History Monasterium PoortAckere
Like many towns in the Middle Ages, Ghent was enclosed by several canals. These were meant to protect the town from the dangers that threatened its inhabitants.  Near the gate ( “poort” in Dutch) leading into town, there was a field (“akker” in Dutch) : the Poortackere. 

In this field a complex for beguines was built, which was also called Poortackere by the people of Ghent. 
In one of the walls of the building there is an 18th century stone which reveals that the beguine house was founded in 1278. Not long after this, a chapel and a churchyard were added. Poortackere mainly housed older and sick beguines.

When during the French revolution all cloisters, churches, and beguin complexes were seized by the town councils, the council of Ghent confiscated Poortackere.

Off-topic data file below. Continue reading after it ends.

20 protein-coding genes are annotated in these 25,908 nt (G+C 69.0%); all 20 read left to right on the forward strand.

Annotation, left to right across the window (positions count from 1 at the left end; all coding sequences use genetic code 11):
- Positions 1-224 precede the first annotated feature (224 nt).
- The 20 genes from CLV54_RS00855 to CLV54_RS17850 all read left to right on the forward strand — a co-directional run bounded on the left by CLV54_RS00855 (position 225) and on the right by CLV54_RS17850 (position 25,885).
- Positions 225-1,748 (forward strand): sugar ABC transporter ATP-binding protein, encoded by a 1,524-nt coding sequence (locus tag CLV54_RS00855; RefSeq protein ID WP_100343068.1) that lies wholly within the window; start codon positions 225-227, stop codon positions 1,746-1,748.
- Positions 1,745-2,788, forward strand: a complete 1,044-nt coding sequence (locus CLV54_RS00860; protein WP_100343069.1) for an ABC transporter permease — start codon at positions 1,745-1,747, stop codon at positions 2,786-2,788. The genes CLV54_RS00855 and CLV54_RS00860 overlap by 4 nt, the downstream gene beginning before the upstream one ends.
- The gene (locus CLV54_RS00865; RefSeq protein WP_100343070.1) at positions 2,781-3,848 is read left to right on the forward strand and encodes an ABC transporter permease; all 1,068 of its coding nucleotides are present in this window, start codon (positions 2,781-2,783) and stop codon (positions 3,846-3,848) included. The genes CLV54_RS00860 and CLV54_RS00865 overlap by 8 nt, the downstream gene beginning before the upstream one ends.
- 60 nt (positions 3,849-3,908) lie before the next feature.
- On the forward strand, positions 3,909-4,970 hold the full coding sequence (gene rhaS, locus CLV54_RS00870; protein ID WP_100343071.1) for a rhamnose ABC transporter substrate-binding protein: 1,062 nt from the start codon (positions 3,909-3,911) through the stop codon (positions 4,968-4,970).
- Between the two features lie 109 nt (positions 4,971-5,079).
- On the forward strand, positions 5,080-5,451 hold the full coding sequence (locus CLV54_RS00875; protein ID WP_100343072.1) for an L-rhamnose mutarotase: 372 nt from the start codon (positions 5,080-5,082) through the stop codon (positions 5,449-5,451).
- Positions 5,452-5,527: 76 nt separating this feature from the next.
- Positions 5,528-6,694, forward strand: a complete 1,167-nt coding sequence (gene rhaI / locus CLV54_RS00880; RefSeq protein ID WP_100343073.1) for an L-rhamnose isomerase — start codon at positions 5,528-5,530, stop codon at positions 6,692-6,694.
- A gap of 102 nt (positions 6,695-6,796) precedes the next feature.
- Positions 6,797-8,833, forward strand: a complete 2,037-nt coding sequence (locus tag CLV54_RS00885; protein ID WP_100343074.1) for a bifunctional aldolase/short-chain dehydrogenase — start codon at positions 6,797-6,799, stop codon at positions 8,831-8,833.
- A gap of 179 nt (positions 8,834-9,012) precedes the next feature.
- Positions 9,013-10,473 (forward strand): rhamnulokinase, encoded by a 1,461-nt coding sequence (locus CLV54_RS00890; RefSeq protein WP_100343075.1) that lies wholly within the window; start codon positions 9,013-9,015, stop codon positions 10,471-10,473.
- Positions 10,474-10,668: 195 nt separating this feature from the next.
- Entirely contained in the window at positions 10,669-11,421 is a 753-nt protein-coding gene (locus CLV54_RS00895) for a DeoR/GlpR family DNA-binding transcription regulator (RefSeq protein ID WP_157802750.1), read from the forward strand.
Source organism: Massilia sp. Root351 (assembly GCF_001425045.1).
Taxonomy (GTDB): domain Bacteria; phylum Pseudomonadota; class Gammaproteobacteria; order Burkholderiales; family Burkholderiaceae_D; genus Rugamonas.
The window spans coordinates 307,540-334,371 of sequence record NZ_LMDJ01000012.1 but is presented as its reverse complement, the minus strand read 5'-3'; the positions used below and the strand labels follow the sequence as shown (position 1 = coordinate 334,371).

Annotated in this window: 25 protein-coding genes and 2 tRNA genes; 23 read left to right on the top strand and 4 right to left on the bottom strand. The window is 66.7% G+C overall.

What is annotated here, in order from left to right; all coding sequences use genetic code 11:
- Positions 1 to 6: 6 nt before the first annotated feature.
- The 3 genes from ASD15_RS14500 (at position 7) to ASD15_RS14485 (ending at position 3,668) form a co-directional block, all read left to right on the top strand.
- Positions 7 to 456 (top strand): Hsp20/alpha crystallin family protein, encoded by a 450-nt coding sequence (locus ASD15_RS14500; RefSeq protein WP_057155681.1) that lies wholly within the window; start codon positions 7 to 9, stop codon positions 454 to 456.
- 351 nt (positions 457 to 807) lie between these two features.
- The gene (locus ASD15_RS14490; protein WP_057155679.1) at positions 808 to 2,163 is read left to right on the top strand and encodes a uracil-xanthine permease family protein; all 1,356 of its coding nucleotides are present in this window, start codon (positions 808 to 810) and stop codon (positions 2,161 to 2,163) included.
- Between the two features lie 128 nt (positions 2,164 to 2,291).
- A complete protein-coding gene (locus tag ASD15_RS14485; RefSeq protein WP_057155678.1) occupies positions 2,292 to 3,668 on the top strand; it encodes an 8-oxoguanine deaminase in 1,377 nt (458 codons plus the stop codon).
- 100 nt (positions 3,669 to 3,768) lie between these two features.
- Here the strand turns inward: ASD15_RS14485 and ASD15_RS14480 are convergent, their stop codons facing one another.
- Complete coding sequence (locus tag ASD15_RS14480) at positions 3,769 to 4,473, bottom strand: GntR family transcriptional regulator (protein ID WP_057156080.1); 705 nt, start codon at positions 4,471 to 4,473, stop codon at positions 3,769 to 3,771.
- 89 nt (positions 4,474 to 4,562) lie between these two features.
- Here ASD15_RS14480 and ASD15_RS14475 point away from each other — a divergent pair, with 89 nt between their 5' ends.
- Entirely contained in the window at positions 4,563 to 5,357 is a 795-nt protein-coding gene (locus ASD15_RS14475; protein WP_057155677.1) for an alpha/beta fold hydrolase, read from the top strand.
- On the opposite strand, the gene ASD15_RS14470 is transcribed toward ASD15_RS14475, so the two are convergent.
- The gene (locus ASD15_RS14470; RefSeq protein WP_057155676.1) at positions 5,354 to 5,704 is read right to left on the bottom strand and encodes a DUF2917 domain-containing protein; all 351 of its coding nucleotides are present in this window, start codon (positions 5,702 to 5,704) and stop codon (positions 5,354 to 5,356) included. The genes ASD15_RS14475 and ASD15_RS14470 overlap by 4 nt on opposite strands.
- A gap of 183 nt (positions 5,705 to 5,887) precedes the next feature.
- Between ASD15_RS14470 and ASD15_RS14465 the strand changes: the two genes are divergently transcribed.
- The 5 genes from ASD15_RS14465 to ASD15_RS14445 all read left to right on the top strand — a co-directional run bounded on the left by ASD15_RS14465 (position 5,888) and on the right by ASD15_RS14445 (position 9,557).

In 1863 the site was sold to the Count Joseph De Hemptinne, a notorious Maecenas of the Neogothic Movement. With his permission, a congregation was housed here.

At first there were plans to restore the old buildings, but in the end a new, neogothic cloister was  built. Most buildings of Poortackere date from that period. A new chapel, two inside gardens, and an orphanage became part of the complex.

After World War II the site was successively an orphanage, a house for young women, and a student residence. In 1998 there were still 6 nuns living here, but due to the extravagant maintenance costs the buildings were sold.

Thanks to private initiative, the site has been transformed into a hotel, guest rooms, seminar centre and a restaurant.  As a result, everybody can now enjoy its architecture and its unique atmosphere.
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